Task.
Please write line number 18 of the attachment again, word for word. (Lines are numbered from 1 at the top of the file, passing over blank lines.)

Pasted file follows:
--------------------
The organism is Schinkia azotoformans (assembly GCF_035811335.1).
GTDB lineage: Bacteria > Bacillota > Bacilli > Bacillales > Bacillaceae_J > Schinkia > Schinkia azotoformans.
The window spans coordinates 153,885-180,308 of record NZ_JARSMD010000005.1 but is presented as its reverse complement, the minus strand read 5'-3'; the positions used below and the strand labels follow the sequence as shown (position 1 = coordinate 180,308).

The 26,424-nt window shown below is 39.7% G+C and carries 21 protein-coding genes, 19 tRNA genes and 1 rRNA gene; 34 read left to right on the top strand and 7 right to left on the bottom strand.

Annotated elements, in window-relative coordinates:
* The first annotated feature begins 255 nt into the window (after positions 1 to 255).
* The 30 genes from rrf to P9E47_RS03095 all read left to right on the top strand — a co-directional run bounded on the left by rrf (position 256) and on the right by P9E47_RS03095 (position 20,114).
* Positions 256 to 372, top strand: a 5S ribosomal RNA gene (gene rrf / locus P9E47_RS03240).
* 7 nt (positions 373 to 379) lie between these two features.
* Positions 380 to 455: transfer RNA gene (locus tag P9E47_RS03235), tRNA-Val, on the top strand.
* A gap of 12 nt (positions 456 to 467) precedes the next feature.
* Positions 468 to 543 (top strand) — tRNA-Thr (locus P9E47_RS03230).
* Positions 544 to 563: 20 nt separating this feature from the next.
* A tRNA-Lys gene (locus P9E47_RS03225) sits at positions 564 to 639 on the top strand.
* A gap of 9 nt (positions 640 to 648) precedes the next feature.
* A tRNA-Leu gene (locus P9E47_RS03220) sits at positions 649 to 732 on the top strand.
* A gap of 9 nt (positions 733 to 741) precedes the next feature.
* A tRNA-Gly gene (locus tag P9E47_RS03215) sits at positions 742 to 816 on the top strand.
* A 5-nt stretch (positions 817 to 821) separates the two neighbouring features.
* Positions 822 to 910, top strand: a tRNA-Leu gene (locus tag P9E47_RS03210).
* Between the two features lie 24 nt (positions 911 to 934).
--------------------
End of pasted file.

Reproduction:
* A tRNA-Gly gene (locus tag P9E47_RS03215) sits at positions 742 to 816 on the top strand.